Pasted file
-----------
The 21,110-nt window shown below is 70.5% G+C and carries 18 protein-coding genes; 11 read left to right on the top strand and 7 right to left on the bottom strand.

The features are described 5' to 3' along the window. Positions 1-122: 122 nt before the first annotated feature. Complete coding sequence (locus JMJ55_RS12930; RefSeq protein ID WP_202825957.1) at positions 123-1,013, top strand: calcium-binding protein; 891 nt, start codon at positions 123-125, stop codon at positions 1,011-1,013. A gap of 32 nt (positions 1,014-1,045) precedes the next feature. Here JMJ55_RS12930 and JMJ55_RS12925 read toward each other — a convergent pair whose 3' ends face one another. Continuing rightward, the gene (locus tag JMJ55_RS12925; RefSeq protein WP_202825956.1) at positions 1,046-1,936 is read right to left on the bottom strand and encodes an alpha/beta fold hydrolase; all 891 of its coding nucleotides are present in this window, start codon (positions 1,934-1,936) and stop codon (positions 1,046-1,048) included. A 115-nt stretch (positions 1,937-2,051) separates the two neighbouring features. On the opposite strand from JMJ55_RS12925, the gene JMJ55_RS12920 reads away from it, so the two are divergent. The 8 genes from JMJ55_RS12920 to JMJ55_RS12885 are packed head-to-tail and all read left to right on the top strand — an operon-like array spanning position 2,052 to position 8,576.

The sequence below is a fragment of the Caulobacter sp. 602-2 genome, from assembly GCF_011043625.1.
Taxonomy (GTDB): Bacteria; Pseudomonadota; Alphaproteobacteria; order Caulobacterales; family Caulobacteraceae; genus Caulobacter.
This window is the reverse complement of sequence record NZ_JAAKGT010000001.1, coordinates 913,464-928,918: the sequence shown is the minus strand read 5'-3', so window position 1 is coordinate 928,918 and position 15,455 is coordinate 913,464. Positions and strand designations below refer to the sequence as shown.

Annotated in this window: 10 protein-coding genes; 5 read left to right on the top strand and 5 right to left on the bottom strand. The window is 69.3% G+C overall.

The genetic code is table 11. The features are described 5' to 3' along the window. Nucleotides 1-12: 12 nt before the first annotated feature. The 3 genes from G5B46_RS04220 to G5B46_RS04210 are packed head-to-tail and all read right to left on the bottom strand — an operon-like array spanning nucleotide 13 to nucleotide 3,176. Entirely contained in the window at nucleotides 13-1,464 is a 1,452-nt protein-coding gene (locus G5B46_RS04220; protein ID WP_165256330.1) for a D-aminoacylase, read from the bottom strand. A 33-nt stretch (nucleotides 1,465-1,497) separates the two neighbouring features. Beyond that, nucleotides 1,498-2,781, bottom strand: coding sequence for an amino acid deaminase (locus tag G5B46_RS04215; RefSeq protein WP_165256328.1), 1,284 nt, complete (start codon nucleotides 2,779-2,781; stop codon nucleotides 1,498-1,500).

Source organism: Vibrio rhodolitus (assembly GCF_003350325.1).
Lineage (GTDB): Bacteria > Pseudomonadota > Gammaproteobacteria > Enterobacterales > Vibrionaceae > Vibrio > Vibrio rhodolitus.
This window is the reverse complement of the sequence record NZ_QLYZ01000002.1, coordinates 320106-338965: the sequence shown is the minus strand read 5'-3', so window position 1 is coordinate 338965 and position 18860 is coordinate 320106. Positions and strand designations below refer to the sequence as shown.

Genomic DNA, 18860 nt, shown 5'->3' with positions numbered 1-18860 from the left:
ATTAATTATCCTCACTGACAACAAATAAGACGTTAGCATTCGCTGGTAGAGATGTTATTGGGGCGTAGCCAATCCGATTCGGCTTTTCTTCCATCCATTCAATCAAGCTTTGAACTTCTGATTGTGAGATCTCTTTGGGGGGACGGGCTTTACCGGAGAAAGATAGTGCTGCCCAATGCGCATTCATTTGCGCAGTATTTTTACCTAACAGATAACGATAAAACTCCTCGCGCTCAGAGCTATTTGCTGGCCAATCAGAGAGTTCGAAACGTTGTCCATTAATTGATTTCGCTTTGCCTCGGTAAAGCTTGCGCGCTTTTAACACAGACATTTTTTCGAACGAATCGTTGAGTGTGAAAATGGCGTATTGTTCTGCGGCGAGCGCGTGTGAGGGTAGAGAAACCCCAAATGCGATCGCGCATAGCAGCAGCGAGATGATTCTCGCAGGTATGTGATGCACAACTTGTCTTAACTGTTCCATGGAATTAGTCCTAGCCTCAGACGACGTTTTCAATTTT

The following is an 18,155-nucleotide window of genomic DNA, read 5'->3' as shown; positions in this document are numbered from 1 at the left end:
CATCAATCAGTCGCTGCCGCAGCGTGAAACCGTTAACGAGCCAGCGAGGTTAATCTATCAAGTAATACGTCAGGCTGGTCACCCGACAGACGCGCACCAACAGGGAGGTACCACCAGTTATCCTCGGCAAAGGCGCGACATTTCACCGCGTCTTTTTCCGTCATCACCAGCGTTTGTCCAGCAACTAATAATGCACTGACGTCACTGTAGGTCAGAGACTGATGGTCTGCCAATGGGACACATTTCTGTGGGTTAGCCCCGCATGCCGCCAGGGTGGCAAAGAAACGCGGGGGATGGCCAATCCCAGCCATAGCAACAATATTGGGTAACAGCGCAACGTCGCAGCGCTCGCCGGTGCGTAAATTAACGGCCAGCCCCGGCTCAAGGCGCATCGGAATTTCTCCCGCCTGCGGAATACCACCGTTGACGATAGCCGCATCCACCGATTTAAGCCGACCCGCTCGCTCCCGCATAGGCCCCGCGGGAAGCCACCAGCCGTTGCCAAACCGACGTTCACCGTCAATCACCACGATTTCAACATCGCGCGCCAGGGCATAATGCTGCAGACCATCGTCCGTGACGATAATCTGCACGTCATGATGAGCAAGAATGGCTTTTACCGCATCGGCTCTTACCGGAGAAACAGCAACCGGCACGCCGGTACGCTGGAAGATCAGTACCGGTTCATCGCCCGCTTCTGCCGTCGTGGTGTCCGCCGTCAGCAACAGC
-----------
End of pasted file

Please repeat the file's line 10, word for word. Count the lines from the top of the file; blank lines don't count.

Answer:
This window is the reverse complement of the sequence record NZ_QLYZ01000002.1, coordinates 320106-338965: the sequence shown is the minus strand read 5'-3', so window position 1 is coordinate 338965 and position 18860 is coordinate 320106. Positions and strand designations below refer to the sequence as shown.